“Silently spread black strokes on white surface“ Suishū K.-A.

“It’s finished when the white spaces start breathing“ Suishū K.-A.

Bokuseki doesn’t only show the form and meaning of a character but reflects an intensively experienced moment. That’s why some of the more modern Bokuseki have characters that are almost illegible. As soon as I arrived at home I felt the urge to draw myself and started practicing Katakana with ink and brush like crazy! I had bought a cheap set in Japan but had never opened it… well I guess I will use it a lot from now on because I really want to get better at calligraphy.

To see a few more pics, read on~
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Uni-bento & life

Uni-bento & life
Hello :nekopaw:
How was your weekend? Mine was quite tiring and I can’t believe that it’s already over. :ohno: The good thing is that my classes start only at noon. The East Asian history of art classes take place in the “Villa Schönberg“, a historic bakestone house build in 1886 that is located in the Rietpark, on a site of 17 acres. The Museum situated in the same park hosts the only art collection of non-European cultures in Switzerland. It’s quite nice walking to university in such a surrounding and a good change to the crowded main university building where I have my Japanese classes for example.

Villa Schönberg in Zurich

Institute for Art History

My humble attempts at Hiragana (平仮名).. ‘ka’ and ‘ko’ are so difficult!

The disadvantage of having classes in such a building is that the rooms are comparatively small so if you want to have a place at a table you have to be there really early.. Even if my main subject is history of art I feel like I have to do much more for my Japanese classes. That’s somehow logical since I not only have to learn the language but also about the history of this country. Whereas the language is definitely the tougher part. But it’s great how the classes necessarily correlate with each other. I’m a little scared of the huge amount of reading material though. :jupp:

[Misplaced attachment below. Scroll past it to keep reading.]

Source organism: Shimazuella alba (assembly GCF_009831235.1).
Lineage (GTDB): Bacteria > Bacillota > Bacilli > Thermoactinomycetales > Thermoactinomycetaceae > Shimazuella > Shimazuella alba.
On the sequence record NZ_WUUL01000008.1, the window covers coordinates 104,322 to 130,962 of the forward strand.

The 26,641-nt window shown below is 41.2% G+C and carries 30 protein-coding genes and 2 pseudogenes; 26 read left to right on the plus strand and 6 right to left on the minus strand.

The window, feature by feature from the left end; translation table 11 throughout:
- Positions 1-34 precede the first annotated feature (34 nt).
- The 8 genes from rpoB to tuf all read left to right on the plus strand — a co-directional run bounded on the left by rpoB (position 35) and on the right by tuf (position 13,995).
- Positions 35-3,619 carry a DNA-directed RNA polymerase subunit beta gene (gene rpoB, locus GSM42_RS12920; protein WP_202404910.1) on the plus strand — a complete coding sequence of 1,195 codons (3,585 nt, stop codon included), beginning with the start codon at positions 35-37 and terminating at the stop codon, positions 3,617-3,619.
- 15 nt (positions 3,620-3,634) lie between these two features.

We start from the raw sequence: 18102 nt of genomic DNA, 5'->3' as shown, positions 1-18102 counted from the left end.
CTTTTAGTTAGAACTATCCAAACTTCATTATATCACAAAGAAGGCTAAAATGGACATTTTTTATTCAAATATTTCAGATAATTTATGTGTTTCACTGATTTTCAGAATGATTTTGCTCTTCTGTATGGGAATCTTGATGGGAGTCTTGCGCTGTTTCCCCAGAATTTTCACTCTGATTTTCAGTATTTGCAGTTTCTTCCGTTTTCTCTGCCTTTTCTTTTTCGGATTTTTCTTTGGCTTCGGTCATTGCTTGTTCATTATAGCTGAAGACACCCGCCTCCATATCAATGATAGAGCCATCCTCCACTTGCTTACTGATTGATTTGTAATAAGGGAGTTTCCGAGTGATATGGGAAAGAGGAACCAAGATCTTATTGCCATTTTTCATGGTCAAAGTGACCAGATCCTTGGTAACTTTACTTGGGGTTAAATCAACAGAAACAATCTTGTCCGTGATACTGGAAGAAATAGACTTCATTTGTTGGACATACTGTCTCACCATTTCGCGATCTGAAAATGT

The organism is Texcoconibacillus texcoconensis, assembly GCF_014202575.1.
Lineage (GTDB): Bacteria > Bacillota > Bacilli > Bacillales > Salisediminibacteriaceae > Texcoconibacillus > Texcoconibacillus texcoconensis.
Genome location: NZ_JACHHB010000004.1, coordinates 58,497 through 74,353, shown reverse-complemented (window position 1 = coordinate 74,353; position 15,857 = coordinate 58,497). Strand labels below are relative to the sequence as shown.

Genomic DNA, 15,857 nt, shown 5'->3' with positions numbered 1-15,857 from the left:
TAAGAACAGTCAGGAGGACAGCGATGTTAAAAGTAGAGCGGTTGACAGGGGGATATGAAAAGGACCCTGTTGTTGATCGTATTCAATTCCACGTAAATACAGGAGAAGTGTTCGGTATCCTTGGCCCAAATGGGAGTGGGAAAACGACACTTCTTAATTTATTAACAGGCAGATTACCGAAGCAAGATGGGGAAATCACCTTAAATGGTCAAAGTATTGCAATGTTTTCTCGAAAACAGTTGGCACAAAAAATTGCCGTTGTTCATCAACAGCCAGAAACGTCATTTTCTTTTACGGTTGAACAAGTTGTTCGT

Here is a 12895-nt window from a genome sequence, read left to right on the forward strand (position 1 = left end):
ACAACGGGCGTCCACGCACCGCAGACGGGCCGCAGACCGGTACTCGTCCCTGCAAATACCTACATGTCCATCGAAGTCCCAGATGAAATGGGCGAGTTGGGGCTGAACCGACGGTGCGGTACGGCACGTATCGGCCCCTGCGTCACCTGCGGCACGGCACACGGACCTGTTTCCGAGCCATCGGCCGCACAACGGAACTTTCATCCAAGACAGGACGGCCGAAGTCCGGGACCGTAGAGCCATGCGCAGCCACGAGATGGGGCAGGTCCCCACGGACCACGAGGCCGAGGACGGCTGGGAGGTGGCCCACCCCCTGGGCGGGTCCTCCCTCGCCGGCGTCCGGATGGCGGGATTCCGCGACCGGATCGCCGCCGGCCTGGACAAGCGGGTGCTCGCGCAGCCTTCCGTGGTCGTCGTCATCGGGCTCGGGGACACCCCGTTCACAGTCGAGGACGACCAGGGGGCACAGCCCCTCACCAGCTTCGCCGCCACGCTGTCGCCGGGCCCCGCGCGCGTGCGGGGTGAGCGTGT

On wednesday I brought along a Bento and ate it between the Japanese classes. For the first time I didn’t feel completely out of place while doing so!


The content was really simple but tasty and Silvankun & I devoured it in 10 mintues. We’re not in the same classes but often in the same building so we can have lunch together. :aiyo: I’m definitely going to make Bento more often since it’s way too expensive to eat there and I’m completely broke at the moment.


Although uni is much more intense than school and I feel like my life is going to be less varied than before… But I’ll try to keep you up to date as often as possible and can’t wait to share some autumnal inspiration with you guys~

byebye,